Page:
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Flying 'truck' for long-distance deliveries in the works at Yamato

Japanese shipper and US partner aim for commercialization by mid-2020s

The flying truck's cargo container will be easily transferable to other vehicles. (Rendering courtesy of Bell Helicopter Textron)
The flying truck's cargo container will be easily transferable to other vehicles. (Rendering courtesy of Bell Helicopter Textron)

TOKYO -- Japan's Yamato Holdings and Bell Helicopter Textron of the U.S. have agreed to jointly develop an unmanned flying "truck" as the logistics industry turns to technology to overcome a shortage of workers.

Bell will build the body while Yamato will create the container for cargo. The craft will ascend vertically to a designated height and then travel horizontally, carrying up to 450 kg at roughly 160 kph.

Yamato envisions the flying truck being used for medium-to-long-distance cargo shipments, rather than small home deliveries. The cargo container will be designed so that it can be smoothly loaded onto trucks and other vehicles. The companies will test-fly a roughly 1.5-meter-long prototype carrying about 30 kg by August 2019.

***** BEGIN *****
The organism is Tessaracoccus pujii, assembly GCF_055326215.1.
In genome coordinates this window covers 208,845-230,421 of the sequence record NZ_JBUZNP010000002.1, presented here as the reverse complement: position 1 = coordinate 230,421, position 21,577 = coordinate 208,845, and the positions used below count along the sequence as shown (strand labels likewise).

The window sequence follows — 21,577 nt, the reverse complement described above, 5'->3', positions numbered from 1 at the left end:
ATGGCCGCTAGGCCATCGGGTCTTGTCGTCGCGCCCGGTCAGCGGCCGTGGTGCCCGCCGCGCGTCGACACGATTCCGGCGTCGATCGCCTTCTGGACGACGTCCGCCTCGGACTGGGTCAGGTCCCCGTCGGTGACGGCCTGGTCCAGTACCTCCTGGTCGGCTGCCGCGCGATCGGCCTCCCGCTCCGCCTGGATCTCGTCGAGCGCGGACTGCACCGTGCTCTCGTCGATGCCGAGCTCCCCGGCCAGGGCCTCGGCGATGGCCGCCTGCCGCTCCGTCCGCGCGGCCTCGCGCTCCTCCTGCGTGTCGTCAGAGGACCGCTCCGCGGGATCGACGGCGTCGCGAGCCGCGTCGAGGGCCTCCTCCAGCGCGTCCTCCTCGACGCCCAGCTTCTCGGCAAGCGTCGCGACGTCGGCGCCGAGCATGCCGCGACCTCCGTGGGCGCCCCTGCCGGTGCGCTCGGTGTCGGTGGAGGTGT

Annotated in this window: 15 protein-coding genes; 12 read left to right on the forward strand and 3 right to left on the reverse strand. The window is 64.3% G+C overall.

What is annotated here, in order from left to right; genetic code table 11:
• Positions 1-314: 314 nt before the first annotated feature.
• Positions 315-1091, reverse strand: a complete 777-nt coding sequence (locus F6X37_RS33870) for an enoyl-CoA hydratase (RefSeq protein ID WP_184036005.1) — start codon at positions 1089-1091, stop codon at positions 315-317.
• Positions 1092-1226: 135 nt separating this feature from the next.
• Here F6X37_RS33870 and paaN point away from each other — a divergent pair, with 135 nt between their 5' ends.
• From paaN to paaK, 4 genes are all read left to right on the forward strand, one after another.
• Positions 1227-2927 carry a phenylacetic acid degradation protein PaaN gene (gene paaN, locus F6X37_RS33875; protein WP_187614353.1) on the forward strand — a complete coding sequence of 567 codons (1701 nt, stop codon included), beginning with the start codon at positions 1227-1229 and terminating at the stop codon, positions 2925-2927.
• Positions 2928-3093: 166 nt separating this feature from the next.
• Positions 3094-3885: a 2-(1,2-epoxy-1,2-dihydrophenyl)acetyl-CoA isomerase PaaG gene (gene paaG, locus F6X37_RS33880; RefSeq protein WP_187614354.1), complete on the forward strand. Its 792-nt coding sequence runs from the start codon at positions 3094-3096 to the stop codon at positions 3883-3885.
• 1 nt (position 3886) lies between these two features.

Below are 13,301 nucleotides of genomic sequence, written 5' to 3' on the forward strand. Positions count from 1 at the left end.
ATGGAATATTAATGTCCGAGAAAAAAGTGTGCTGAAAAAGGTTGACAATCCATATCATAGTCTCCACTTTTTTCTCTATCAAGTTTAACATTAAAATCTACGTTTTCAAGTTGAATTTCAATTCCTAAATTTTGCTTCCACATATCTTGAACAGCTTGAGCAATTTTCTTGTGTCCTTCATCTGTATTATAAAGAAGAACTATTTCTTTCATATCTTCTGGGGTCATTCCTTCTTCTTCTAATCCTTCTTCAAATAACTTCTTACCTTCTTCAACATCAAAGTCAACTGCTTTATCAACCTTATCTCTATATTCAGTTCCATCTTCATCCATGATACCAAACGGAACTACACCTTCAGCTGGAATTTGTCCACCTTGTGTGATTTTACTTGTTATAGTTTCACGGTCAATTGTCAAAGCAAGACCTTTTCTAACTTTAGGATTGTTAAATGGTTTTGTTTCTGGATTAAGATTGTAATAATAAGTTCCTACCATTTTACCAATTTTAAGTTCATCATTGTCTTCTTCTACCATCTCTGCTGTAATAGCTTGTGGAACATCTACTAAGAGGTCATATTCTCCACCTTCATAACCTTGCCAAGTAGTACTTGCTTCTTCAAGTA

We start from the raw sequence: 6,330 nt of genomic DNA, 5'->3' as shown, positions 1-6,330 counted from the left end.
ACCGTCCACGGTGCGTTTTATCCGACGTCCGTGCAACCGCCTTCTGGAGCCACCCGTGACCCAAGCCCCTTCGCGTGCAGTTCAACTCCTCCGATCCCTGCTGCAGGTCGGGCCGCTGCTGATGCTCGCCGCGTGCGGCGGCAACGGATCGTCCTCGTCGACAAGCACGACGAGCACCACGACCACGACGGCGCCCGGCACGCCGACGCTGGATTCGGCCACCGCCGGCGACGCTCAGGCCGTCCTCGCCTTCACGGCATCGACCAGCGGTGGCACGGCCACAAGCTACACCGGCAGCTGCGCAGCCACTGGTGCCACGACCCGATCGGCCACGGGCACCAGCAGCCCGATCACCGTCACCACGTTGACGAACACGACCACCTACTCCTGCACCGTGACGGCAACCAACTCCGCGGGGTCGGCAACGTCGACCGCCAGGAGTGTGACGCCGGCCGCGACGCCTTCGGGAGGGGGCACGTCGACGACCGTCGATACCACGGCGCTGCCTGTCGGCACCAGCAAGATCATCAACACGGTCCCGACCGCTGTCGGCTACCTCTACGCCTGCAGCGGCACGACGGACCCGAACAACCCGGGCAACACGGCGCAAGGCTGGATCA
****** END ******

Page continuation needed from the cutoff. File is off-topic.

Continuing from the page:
The short-handed logistics industry in Japan is raising prices for home deliveries and shifting shipments from trucks to boats or rail. Yamato is hurrying to develop next-generation delivery methods that can alleviate obstacles such as aging drivers, issues that are expected to grow worse down the road.

Commercializing the technology will require measures to ensure safety, reduce noise and prevent accidents like collisions. Japan's economy and transportation ministries began to debate rules for flying cars at a public-private panel in August that touched on logistics uses. A road map will be compiled as early as this year, with an eye toward commercialization by the middle of the next decade.

Companies like U.S. ride-hailing company Uber Technologies and European airplane maker Airbus are also competing to develop flying cars.

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